Lawmakers review funding for statewide capital projects

State legislators are working to guarantee the completion of construction projects that were funded in the past two years, reauthorizing more than $2 billion worth.

House and Senate committees have already held hearings of House Bill 597, which was introduced Tuesday by state Rep. Scott Oelslager, R-North Canton.

The state constitution limits appropriations for capital projects to last for two years, but many projects take longer than that, Office of Budget and Management Director Kimberly Murnieks told the Senate Finance Committee. Therefore spending on the work underway has to be reauthorized for the two-year period that ends June 30, 2024.

“This reappropriation process is not intended as a vehicle for any new appropriations,” Murnieks said.

House and Senate committees are considering the bill simultaneously because it needs to pass by the end of March, said state Sen. Matt Dolan, R-Chagrin Falls, Senate Finance chair. Since bills normally take effect 90 days after passage, that would be just in time for the July 1 start of the new fiscal year.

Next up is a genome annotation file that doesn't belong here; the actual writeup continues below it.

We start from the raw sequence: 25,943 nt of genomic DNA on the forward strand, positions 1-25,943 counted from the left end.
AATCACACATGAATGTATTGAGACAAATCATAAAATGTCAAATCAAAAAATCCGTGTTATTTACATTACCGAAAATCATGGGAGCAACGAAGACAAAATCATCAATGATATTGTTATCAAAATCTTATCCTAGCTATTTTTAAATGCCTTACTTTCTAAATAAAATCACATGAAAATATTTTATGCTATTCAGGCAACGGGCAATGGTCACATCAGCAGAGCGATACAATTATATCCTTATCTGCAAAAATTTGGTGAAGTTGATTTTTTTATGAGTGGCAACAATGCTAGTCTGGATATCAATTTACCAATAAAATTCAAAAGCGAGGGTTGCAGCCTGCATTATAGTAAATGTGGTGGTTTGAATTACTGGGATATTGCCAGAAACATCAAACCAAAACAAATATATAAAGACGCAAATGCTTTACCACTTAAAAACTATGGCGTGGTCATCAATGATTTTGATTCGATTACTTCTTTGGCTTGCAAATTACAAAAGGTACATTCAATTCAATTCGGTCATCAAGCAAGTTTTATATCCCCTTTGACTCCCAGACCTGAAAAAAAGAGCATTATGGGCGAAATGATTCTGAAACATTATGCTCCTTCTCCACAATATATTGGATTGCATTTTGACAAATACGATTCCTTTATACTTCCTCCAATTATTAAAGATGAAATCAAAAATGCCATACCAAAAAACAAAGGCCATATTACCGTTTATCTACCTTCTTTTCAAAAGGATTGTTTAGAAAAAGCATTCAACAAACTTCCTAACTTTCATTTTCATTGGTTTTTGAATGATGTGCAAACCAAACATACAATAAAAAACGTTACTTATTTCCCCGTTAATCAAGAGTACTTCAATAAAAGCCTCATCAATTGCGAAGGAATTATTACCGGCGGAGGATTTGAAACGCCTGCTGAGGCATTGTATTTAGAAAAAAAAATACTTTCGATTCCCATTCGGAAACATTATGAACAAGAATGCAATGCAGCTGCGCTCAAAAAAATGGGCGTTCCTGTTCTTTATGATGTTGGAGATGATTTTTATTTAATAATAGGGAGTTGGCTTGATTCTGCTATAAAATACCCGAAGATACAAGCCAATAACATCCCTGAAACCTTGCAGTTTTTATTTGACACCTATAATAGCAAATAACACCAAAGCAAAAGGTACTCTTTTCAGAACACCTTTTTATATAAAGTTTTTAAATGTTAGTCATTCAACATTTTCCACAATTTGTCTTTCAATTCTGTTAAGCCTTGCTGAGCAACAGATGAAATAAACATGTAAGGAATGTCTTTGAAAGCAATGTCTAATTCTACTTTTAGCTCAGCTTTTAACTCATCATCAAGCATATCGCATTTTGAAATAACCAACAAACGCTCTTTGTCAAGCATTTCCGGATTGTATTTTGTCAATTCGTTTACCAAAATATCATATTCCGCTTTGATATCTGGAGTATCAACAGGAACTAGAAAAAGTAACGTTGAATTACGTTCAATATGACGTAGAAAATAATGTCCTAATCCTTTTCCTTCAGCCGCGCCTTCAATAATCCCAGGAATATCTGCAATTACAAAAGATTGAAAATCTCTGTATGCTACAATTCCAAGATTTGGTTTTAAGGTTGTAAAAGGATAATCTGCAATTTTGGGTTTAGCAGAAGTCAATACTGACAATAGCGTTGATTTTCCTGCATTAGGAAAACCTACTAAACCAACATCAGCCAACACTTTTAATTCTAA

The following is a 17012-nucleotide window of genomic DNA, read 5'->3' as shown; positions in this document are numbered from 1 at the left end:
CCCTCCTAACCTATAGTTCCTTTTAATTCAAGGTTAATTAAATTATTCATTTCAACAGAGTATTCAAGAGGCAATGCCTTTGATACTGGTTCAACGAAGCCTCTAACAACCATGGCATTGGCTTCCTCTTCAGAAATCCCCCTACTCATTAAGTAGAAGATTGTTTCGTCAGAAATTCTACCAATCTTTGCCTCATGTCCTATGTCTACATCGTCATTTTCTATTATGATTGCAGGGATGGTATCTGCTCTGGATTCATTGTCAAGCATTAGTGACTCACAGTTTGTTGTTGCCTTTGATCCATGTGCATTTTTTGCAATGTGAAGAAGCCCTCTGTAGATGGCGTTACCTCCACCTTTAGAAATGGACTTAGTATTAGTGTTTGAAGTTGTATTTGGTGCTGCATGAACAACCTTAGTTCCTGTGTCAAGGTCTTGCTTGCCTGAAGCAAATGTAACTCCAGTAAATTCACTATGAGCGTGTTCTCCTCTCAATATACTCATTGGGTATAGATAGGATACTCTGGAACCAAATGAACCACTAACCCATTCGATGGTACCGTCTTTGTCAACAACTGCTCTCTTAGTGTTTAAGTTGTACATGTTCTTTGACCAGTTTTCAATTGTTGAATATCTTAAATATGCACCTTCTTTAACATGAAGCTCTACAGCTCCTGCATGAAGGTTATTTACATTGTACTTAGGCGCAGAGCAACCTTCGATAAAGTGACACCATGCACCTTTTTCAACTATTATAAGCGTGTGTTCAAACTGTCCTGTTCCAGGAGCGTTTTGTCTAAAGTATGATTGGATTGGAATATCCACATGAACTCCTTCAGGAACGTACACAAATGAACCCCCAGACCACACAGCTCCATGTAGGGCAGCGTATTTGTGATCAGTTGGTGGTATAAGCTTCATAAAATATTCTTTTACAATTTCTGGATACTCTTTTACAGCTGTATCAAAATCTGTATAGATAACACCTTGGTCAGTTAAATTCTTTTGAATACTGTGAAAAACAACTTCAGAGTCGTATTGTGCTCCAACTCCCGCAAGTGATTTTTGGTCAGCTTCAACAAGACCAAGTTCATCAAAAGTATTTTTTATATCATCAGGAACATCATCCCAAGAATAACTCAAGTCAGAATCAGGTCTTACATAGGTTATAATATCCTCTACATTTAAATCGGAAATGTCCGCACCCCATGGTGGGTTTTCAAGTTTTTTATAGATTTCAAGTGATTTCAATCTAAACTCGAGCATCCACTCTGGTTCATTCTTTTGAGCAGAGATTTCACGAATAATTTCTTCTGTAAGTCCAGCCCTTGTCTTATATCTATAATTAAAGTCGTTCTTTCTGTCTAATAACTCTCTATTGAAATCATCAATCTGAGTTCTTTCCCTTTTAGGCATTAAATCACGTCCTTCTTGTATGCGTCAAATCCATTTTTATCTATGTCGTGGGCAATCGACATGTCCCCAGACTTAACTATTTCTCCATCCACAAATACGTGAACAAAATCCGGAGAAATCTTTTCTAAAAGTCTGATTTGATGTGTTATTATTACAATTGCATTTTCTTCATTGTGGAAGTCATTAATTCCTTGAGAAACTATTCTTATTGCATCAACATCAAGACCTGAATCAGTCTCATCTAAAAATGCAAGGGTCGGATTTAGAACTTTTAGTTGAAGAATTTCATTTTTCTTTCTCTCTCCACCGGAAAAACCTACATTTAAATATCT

The total cost of $2.09 billion is a “reasonable estimate,” but the final price for the ongoing work is likely to be less, Murnieks said. The spending is broken down by state agency and fund type, not by individual projects; but three-quarters of the money is split between the state public works commission, K-12 school construction fund and higher education, she said.

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The COVID-19 pandemic slowed down many projects, Murnieks said. But Ohio is in good financial shape, ahead of projections in tax receipts and with its credit recently upgraded, she said.

Murnieks said inflation is impacting project bids, so some may need additional funding or cost cuts.

State Sen. George Lang, R-West Chester, asked if any previously approved projects have been left off the reappropriation bill. Murnieks said everything remains in the bill, unless it’s determined that a project can’t proceed for some reason or the affected community no longer wants it. In that case officials would seek to redirect the funding to an “applicable and appropriate” substitute project in that community, she said.

The state is well below its constitutional limit for bond debt, and will remain so even after the next capital projects budget, Murnieks said.

Murnieks spoke to the House Finance Committee on Tuesday, and that committee held a second hearing on the bill Wednesday at which no one testified.

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